pramoxine, Itch-X, PrameGel, and others

  • Medical Author:
    Omudhome Ogbru, PharmD

    Dr. Ogbru received his Doctorate in Pharmacy from the University of the Pacific School of Pharmacy in 1995. He completed a Pharmacy Practice Residency at the University of Arizona/University Medical Center in 1996. He was a Professor of Pharmacy Practice and a Regional Clerkship Coordinator for the University of the Pacific School of Pharmacy from 1996-99.

  • Medical and Pharmacy Editor: Jay W. Marks, MD
    Jay W. Marks, MD

    Jay W. Marks, MD

    Jay W. Marks, MD, is a board-certified internist and gastroenterologist. He graduated from Yale University School of Medicine and trained in internal medicine and gastroenterology at UCLA/Cedars-Sinai Medical Center in Los Angeles.

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DRUG INTERACTIONS: There are no drug interactions listed for pramoxine.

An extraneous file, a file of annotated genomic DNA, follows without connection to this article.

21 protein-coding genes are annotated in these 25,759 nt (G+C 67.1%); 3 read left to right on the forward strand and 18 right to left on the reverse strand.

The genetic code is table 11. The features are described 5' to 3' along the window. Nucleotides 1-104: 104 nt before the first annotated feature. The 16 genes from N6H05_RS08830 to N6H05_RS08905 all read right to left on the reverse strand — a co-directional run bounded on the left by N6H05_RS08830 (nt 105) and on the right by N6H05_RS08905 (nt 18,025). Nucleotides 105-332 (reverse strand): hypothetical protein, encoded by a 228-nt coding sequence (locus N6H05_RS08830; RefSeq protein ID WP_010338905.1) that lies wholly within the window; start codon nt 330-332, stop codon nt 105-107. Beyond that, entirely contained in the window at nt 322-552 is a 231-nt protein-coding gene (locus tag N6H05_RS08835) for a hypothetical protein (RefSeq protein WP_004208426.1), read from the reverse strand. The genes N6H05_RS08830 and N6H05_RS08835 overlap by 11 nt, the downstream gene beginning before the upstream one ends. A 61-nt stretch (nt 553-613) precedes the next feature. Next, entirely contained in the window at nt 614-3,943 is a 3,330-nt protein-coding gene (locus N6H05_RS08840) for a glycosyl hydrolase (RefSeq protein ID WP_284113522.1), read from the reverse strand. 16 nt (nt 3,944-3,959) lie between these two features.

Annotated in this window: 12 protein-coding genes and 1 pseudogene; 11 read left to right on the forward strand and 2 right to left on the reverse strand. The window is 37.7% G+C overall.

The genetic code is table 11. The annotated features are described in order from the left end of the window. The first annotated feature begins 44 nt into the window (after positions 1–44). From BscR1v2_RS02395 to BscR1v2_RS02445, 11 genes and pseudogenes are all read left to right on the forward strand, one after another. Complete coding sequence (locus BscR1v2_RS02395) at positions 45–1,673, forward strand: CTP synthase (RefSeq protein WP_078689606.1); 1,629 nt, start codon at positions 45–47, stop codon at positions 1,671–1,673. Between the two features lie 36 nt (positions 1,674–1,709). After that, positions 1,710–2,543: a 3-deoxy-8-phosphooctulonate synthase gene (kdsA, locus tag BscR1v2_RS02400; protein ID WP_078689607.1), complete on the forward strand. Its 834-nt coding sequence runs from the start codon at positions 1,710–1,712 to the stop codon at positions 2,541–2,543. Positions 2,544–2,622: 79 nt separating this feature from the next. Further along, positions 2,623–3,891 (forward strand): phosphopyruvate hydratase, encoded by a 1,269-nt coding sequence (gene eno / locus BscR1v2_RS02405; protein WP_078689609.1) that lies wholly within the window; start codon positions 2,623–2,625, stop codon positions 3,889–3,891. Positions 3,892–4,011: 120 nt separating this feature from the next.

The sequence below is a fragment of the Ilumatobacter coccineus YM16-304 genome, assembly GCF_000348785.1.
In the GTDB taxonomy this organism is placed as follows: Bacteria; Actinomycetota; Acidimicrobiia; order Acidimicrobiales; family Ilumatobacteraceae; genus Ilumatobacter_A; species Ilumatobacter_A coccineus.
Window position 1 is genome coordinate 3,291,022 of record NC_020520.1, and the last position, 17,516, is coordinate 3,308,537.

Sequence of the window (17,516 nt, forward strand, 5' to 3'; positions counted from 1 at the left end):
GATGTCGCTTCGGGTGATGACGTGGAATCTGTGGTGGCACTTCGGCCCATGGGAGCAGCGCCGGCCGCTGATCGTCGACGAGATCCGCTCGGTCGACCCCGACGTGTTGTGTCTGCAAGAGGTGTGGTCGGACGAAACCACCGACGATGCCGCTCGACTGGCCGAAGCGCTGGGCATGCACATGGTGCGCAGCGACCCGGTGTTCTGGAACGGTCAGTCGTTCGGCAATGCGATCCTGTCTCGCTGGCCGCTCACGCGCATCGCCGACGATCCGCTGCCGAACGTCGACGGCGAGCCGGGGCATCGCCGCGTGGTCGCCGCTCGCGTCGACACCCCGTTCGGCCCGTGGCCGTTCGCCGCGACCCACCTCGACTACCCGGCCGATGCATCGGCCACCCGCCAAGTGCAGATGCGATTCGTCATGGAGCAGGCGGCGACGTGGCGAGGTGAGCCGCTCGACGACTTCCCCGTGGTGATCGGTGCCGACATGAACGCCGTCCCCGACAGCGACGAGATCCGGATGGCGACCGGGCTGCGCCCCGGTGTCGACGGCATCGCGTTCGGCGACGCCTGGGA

PREGNANCY AND BREASTFEEDING SAFETY: It is unknown whether pramoxine is harmful if used during pregnancy. It is unknown whether pramoxine is secreted into human milk.

STORAGE: Pramoxine should be stored at room temperature, 15-30 C (59-86 F).

DOSING:

  • Pramoxine is applied to the affected areas 3 to 4 times per day.
  • It is intended only for external use and should not be applied to open cuts or wounds or damaged skin.
  • If the condition does not improve after 7 days of use, a physician should be consulted.

DRUG CLASS AND MECHANISM: Pramoxine is a topical (used on the skin) anesthetic (numbing agent). Topical anesthetics are chemicals that interfere with the function of the nerves that sense pain. Pramoxine may be used in persons who are allergic to other local anesthetics such as lidocaine, procaine, or benzocaine.

Medically reviewed by Eni Williams, PharmD

Reference: FDA Prescribing Information

Medically Reviewed by a Doctor on 1/22/2016
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